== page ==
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Greenschist
Greenschists are metamorphic rocks that formed under the lowest temperatures and pressures usually produced by regional metamorphism, typically 300–450 °C (570–840 °F) and 2–10 kilobars (14,500–58,000 psi). Greenschists commonly have an abundance of green minerals such as chlorite, serpentine, and epidote, and platy minerals such as muscovite and platy serpentine. The platiness causes the tendency to split, or have schistosity. Other common minerals include quartz, orthoclase, talc, carbonate minerals and amphibole (actinolite). It is a general field petrologic term for metamorphic or altered mafic volcanic rock. A greenstone is sometimes a greenschist but can also be rock types without any schistosity, especially metabasalt (spilite or picrite). The green is due to abundant green chlorite, actinolite and epidote minerals that dominate the rock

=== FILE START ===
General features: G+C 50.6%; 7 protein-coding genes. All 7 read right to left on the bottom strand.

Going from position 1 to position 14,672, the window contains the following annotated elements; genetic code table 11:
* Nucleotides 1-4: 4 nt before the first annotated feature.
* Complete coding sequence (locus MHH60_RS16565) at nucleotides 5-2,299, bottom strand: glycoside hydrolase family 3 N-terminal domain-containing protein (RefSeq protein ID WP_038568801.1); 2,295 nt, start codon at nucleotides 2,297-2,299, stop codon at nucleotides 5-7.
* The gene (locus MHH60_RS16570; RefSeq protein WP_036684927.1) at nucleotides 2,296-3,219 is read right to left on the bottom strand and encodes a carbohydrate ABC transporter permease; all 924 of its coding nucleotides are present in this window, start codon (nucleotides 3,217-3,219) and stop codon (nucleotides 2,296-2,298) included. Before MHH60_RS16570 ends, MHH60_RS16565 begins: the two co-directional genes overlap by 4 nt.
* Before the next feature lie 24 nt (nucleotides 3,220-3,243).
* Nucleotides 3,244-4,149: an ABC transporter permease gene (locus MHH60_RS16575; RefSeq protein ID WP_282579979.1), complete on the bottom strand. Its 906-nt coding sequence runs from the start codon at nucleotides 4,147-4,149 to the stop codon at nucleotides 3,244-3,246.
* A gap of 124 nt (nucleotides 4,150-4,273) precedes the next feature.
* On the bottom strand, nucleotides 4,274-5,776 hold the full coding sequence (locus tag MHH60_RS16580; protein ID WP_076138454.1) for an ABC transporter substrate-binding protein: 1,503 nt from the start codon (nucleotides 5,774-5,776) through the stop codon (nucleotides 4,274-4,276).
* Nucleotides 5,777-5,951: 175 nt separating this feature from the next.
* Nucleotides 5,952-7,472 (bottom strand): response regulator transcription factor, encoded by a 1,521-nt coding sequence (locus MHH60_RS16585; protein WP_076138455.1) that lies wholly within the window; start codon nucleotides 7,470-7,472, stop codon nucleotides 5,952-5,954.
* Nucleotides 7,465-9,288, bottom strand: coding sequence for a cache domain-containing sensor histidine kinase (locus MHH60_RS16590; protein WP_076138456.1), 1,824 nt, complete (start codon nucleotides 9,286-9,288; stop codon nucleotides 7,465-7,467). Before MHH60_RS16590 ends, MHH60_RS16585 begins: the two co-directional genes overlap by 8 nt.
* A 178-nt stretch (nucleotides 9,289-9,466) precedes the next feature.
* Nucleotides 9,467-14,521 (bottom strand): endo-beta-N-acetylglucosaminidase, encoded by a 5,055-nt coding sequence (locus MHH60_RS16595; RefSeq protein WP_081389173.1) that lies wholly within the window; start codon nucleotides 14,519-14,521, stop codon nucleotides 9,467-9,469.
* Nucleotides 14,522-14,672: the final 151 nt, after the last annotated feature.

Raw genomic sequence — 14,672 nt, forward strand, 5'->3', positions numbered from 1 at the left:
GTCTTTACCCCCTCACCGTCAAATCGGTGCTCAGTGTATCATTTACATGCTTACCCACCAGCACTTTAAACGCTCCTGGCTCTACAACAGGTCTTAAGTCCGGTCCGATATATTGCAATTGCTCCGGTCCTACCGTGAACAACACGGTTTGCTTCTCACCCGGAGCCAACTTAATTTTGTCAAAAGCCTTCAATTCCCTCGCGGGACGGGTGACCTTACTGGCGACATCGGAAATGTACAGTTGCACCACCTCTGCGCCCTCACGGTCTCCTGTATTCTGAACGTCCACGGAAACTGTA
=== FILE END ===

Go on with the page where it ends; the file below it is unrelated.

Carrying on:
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Metamorphic
Metamorphic rocks arise from the transformation of existing rock types, in a process called metamorphism, which means "change in form". The original rock (protolith) is subjected to heat (temperatures greater than 150 to 200 °C) and pressure (150 megapascals (1,500 bar)), causing profound physical or chemical change. The protolith may be a sedimentary, igneous, or existing metamorphic rock. Metamorphic rocks make up a large part of the Earth's crust and form 12% of the Earth's land surface. They are classified by texture and by chemical and mineral assemblage ( Metamorphic facies">metamorphic facies). They may be formed simply by being deep beneath the Earth's surface, subjected to high temperatures and the great pressure of the rock layers above it